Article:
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How would I only select the .media class that is NOT a child of the .slideshow class?

<article>
    <div class="entry"></div>
    <figure class="media"></figure>
</article>

<article>
    <div class="slideshow">
        <div class="entry"></div>
        <figure class="media"></figure>
    </div>
</article>

Obviously I can do .slideshow .media to target the second one, but how would I target that first one?

NOTE: There are multiples of each of these blocks, so just doing something like article:first-chlid to select the first instance wouldn't work.

Example of multiple blocks...

<article>
    <div class="entry"></div>
    <figure class="media"></figure>
</article>

<article>
    <div class="entry"></div>
    <figure class="media"></figure>
</article>

<article>
    <div class="entry"></div>
    <figure class="media"></figure>
</article>

<article>
    <div class="slideshow">
        <div class="entry"></div>
        <figure class="media"></figure>
    </div>
</article>

<article>
    <div class="entry"></div>
    <figure class="media"></figure>
</article>

<article>
    <div class="slideshow">
        <div class="entry"></div>
        <figure class="media"></figure>
    </div>
</article>
share|improve this question
    
Can you show what the multiples of these blocks would look like? –  BoltClock Aug 9 '12 at 19:02

3 Answers 3

up vote 4 down vote accepted

They don't mean the exact same thing, so I would add a second class to the class=media part so you can target it separately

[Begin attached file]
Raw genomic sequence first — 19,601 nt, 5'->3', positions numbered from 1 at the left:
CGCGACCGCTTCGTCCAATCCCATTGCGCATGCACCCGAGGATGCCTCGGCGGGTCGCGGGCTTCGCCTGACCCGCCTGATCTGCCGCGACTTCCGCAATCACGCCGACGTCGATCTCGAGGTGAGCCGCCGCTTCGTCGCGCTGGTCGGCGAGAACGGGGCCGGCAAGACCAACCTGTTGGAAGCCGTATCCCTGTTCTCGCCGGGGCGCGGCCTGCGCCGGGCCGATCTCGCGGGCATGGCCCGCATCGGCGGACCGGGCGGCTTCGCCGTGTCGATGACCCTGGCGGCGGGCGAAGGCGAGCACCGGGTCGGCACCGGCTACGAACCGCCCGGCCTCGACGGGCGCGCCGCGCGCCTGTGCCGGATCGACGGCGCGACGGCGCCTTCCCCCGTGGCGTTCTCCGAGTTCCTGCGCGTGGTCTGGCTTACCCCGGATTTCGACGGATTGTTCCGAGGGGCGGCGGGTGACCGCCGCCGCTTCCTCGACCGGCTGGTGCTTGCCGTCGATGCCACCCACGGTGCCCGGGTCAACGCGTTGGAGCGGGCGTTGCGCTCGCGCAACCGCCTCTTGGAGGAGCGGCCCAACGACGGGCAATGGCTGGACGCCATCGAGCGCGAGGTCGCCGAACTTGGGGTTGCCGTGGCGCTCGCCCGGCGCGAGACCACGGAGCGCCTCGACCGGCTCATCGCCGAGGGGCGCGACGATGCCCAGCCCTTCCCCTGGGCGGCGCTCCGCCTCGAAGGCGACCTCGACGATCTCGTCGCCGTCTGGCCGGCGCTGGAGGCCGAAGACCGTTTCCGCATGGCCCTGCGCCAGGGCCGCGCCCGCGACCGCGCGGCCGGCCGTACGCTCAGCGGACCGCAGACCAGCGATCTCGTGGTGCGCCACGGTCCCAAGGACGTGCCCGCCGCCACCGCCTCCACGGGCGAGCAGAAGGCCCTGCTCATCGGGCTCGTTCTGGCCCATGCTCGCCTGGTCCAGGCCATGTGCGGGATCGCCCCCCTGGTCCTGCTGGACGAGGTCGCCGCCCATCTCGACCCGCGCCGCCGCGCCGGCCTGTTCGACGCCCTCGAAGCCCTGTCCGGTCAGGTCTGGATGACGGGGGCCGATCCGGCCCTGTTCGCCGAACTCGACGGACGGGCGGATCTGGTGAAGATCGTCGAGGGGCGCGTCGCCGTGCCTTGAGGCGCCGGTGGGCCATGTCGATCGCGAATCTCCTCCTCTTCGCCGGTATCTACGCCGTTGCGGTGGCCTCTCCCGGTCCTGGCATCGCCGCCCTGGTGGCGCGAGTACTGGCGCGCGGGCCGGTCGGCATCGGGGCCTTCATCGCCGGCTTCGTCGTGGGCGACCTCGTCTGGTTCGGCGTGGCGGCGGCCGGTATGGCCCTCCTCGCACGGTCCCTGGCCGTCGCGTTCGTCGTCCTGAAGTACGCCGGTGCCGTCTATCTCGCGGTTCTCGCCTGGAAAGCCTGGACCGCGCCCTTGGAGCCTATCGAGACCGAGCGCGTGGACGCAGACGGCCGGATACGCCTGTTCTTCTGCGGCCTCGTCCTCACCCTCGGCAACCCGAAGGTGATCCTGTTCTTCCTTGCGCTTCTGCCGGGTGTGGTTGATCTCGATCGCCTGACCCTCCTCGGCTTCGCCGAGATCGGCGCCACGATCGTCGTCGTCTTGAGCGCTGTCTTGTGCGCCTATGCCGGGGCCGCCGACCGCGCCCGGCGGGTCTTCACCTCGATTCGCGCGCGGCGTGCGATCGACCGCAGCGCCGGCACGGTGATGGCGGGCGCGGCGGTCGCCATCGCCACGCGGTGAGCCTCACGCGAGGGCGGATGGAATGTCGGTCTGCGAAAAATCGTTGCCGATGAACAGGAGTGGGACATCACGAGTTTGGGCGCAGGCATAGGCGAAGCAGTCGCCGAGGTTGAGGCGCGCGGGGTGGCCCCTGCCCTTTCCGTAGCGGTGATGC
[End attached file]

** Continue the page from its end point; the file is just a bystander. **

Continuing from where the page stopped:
<article>
    <div class="entry"></div>
    <figure class="media"></figure>
</article>

<article>
    <div class="slideshow">
        <div class="entry"></div>
        <figure class="media another-class"></figure>
    </div>
</article>

CSS

.media.another-class {...}

You could also use the immediate child selector

article > .media
share|improve this answer
    
article > .media did the trick –  Shpigford Aug 9 '12 at 19:48

You could just use two classes...

.media{
  /* styles here */
  padding:10px;
}
.slideshow .media{
  /* styles here */
  padding:20px;
}
share|improve this answer
    
I think I like this better than my answer, maybe... –  Juan Mendes Aug 9 '12 at 19:03
    
it depends on how the html is added, if you are using a CMS or something that is building the structure for you, this is easier... otherwise I like your method –  Trey Aug 9 '12 at 19:04
    
That's backwards for what I want to do. Like I said, I know I can do .slideshow .media to select the second, but I need to select on that first one. –  Shpigford Aug 9 '12 at 19:44
    
the point is that .slideshow .media is more specific and will override .media. –  Trey Aug 10 '12 at 4:20

Try this:

:not(.slideshow)>.media{
  //code here
}

example:
http://jsfiddle.net/kLyDF/

info:
http://www.w3schools.com/cssref/sel_not.asp

share|improve this answer
    
Wish I could like this twice, I had completely forgotten about it... IE finally supports it, in the past I was unable to use it because of IE compatibility –  Trey Aug 9 '12 at 19:16
    
If you don't care about <IE8 –  Juan Mendes Aug 9 '12 at 19:18
    
Besides the oft-nagged issue of browser support, using :not() to exclude parents is very fragile; see stackoverflow.com/questions/7084112/… Given the markup, it is safe to assume that article is the only other parent that can be :not(.slideshow). –  BoltClock Aug 10 '12 at 6:45

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